Image by Ivan Chudakov (Shuttersock)
No matter how you slice it, skiing is an expensive sport. With lift tickets at Vail costing you $175 what’s a ski bum to do? Well if you got some frequent flyer miles or got a hook up with an airline your best bet might be to head over seas to one of the follow ski areas. Skyscanner has put together a list of the world’s ten cheapest ski resorts.
Check out the list and see if anything jumps out at you:
This is Slovakia’s biggest and “best ” ski resort.
It’s located in the Low Tatras National Park with an elevation of 2,024m boasting up to a 1,000m vertical drop (that’s more than 3k feet if you can’t do the math). The tree skiing looks fun. – Resort Link
Great tree skiing and lots of untracked powder make this a great spot to get off the beaten path.
It’s been said that Jezerine ski area near Kolasin resembles the ski resorts of Japan, and that the lodges at the base would fit in a place like Whistler. We’ll take the Japan reference as most important. – Resort Link
Borovets is the oldest ski resort in Bulgaria, located at about 1,300m in the Rila Mountains.
It’s made up of three separate zones and is close to several other local ski areas. Apparently the après ski here is all-time, and has a reputation for many going bigger here than on the slopes. That means you can get hammered cheaply (and daily), and be a better skier than anyone else. – Resort Link
Kopaonik is known as one of the more modern resorts in Eastern Europe.
It also seems to be yet another of these hidden”cheap” ski resorts with great powder and tree skiing, and no competition. This is also one of those locales where you will see people still partying if you wake up in the dark for first chair on a powder day. It’d probably be better if you started drinking water at say 6a.m. to “sober up” and fool the drunkards when you slide into line at 8. – Resort Link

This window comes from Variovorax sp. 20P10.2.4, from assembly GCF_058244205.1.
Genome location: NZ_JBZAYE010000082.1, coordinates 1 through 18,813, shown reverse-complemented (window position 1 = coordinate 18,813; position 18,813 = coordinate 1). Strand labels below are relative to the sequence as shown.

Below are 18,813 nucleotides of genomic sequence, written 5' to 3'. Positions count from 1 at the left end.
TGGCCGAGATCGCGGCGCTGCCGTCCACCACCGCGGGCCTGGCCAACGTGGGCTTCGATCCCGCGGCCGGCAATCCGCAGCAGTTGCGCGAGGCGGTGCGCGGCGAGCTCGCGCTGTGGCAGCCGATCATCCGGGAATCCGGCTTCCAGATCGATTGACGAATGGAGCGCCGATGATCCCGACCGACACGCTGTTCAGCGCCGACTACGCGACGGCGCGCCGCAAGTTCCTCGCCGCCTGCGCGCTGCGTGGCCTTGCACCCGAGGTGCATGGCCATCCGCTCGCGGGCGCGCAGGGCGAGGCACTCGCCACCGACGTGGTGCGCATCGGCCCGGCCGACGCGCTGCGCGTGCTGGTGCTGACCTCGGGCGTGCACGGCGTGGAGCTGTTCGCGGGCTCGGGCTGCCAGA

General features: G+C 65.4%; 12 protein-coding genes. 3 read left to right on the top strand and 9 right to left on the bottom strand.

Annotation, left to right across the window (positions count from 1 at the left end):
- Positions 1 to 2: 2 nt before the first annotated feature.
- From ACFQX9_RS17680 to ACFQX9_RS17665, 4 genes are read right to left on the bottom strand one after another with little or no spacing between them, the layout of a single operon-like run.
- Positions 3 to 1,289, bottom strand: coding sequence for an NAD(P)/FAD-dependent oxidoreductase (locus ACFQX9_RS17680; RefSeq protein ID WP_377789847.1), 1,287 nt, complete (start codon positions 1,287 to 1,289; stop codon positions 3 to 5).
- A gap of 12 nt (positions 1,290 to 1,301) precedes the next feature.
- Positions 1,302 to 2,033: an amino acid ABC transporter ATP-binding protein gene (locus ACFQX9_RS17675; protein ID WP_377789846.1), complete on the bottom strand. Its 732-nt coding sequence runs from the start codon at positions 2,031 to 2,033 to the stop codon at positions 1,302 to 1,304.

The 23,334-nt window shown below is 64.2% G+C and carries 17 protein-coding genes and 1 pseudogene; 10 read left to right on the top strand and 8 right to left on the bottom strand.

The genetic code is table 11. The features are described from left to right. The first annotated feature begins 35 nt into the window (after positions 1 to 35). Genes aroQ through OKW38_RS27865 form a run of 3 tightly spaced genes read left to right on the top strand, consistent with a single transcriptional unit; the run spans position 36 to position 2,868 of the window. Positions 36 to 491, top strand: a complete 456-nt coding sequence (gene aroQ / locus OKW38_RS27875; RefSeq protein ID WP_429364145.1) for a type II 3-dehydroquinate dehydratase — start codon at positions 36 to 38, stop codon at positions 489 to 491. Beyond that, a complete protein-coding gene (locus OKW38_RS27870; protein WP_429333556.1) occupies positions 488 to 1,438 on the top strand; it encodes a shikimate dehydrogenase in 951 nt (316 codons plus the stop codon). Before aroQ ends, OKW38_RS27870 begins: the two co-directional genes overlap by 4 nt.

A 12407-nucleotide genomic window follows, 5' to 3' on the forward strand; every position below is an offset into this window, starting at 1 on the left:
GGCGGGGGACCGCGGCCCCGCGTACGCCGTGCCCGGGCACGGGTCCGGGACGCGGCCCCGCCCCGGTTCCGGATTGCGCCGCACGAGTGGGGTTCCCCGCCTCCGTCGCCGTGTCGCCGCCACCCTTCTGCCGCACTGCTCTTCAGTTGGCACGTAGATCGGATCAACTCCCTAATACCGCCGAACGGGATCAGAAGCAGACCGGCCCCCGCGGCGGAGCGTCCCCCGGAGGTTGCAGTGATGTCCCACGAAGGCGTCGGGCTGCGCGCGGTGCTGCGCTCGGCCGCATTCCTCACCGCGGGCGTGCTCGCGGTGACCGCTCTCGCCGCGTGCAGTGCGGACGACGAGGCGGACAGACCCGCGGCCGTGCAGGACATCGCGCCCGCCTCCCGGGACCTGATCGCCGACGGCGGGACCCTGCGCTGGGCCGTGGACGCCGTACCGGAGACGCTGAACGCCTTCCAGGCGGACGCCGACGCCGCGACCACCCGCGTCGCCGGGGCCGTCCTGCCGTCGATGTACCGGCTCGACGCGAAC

Livigno is the place to go for park skiing. It reportedly has a bigger and better park than Squaw as well as rails, etc.
They also have a toned down park for those not rowdy enough to send it big, but want to try. Livigno is also in a duty free zone so apres parties should be lively as can be. Traveling to Italy for a park sounds kinda weird to us, but with so many resorts in the country, why not try something new? – Resort Link
Of any place on this list, Vogel is the couples spot.
Making-out is probably more common around here than keg stands, but there’s still some solid ski terrain. It’s also ideal for a family ski vacation. Vogel overlooks Lake Bohinj, is part of the Triglav National Park, and is widely considered an extremely beautiful place to travel travel too. – Resort Link
Popova Shapka, Macedonia
This is Macedonia’s best ski resort and also home to one of Europe’s only cat-skiing operations: Eskimo-freeride.
As the story goes you go up in a converted piste-groomer to the resorts backcountry powder stashes and a guide helps navigate you down through “perfectly spaced pines”. The other “stashes” in the area will also have to be shown to you by a local “guide”. – Resort Link
Gulmarg, Kashmir, India
This might be the only place on this list you’ve already heard of.
Your big cost here is getting there. But once you do the adventure is on. A politically tumultuous zone, the peace has been steady as of late, and with monkey’s running around, and some of the best and longest lift-accessed powder in the world, you’ll probably be pretty stoked to be here, as long as the gondola is running. – Resort Link
Poiana-Brasov has a lot of on-piste terrain.
In fact, there’s at least nine miles of it. Its got night skiing, and might be looked at as one of the better family places on the list. In case the translation doesn’t compute, this place is mellow, but still worthy for budget travelers to check out. – Resort Link
The Highlands, Scotland
The weather isn’t the highpoint of a skiing trip to Scotland, but depending on what the weather is doing in the European Alps, it might be a solid bet.
It’s also a truly unique and diverse experience to ski in Scotland, as opposed to skiing on the European Mainland. It’s also less expensive. However, it seems like skiing here can be worse than a east coast blizzard in New Hampshire cubed, most of the time, so you might want to plan accordingly, or just be prepared for a lot of bar time with the locals. – Resort Link
We’ve kept the list and descriptions brief, but if you’re interested in following up on skiing at one of these spots check out the resort links underneath the resort descriptions, and try skyscanner for bargain airfare deals. You never know, maybe we’ll see you in Macedonia this winter!